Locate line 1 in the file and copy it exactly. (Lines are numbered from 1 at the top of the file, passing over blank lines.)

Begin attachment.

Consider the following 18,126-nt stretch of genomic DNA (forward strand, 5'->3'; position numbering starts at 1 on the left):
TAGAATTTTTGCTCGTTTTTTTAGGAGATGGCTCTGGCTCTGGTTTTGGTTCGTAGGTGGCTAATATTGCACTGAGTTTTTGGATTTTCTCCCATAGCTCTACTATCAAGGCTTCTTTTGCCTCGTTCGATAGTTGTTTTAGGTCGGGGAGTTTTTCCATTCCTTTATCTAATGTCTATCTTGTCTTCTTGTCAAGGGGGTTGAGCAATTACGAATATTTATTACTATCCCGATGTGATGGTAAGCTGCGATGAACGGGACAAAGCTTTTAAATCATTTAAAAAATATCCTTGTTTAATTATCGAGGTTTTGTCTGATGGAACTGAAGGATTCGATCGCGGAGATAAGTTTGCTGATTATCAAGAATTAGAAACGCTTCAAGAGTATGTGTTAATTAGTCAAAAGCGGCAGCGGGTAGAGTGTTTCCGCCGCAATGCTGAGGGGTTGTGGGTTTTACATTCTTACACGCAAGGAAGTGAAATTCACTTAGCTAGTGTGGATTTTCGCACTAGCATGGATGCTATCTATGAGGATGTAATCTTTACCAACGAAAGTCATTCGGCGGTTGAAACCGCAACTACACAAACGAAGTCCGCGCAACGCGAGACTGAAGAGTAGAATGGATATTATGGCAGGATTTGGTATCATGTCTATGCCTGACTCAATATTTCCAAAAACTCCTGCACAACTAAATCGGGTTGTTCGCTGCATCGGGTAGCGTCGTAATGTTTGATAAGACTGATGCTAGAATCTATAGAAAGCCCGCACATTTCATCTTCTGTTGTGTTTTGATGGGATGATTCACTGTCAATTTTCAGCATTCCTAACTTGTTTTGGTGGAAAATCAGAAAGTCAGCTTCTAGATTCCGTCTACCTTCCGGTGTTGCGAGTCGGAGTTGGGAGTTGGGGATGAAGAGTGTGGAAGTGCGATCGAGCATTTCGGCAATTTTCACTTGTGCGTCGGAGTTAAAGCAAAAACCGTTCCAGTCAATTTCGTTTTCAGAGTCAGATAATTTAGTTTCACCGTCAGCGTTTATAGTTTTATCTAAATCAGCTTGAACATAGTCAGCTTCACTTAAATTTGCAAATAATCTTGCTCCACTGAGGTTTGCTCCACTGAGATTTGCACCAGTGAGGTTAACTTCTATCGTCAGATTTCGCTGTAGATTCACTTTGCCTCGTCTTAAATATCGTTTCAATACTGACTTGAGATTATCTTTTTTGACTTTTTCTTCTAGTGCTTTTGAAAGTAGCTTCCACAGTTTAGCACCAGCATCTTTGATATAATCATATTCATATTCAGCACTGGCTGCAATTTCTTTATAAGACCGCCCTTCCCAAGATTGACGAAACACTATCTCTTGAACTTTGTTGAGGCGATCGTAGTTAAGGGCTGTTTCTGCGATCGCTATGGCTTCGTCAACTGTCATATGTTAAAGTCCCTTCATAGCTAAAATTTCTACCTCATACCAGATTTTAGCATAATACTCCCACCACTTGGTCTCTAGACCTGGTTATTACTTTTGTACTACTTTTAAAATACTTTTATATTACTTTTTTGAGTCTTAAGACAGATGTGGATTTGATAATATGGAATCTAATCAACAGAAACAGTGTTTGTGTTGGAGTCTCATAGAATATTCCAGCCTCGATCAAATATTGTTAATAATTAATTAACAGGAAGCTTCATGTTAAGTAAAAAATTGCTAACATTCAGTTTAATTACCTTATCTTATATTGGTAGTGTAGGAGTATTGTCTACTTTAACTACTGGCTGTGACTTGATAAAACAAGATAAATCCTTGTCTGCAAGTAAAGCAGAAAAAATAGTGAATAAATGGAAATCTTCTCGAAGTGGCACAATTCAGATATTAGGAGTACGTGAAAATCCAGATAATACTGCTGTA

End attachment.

Consider the following 18,126-nt stretch of genomic DNA (forward strand, 5'->3'; position numbering starts at 1 on the left):